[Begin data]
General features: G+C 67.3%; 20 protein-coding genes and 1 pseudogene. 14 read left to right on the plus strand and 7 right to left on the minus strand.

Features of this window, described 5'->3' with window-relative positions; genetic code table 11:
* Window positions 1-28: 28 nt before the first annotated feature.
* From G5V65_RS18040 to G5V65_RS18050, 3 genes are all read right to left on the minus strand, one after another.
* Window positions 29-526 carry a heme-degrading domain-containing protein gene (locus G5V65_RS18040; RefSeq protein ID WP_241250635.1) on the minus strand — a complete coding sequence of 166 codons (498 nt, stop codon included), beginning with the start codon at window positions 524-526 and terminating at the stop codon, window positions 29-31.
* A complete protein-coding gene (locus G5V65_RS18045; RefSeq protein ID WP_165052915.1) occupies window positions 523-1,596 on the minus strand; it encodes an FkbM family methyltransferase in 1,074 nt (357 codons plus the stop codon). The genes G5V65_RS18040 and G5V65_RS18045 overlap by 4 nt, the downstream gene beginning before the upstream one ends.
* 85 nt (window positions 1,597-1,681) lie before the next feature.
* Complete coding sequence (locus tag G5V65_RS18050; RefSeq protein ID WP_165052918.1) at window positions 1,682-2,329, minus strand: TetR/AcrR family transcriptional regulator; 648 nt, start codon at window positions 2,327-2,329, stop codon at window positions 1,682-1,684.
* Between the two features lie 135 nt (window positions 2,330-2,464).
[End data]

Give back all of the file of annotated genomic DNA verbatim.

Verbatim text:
General features: G+C 67.3%; 20 protein-coding genes and 1 pseudogene. 14 read left to right on the plus strand and 7 right to left on the minus strand.

Features of this window, described 5'->3' with window-relative positions; genetic code table 11:
* Window positions 1-28: 28 nt before the first annotated feature.
* From G5V65_RS18040 to G5V65_RS18050, 3 genes are all read right to left on the minus strand, one after another.
* Window positions 29-526 carry a heme-degrading domain-containing protein gene (locus G5V65_RS18040; RefSeq protein ID WP_241250635.1) on the minus strand — a complete coding sequence of 166 codons (498 nt, stop codon included), beginning with the start codon at window positions 524-526 and terminating at the stop codon, window positions 29-31.
* A complete protein-coding gene (locus G5V65_RS18045; RefSeq protein ID WP_165052915.1) occupies window positions 523-1,596 on the minus strand; it encodes an FkbM family methyltransferase in 1,074 nt (357 codons plus the stop codon). The genes G5V65_RS18040 and G5V65_RS18045 overlap by 4 nt, the downstream gene beginning before the upstream one ends.
* 85 nt (window positions 1,597-1,681) lie before the next feature.
* Complete coding sequence (locus tag G5V65_RS18050; RefSeq protein ID WP_165052918.1) at window positions 1,682-2,329, minus strand: TetR/AcrR family transcriptional regulator; 648 nt, start codon at window positions 2,327-2,329, stop codon at window positions 1,682-1,684.
* Between the two features lie 135 nt (window positions 2,330-2,464).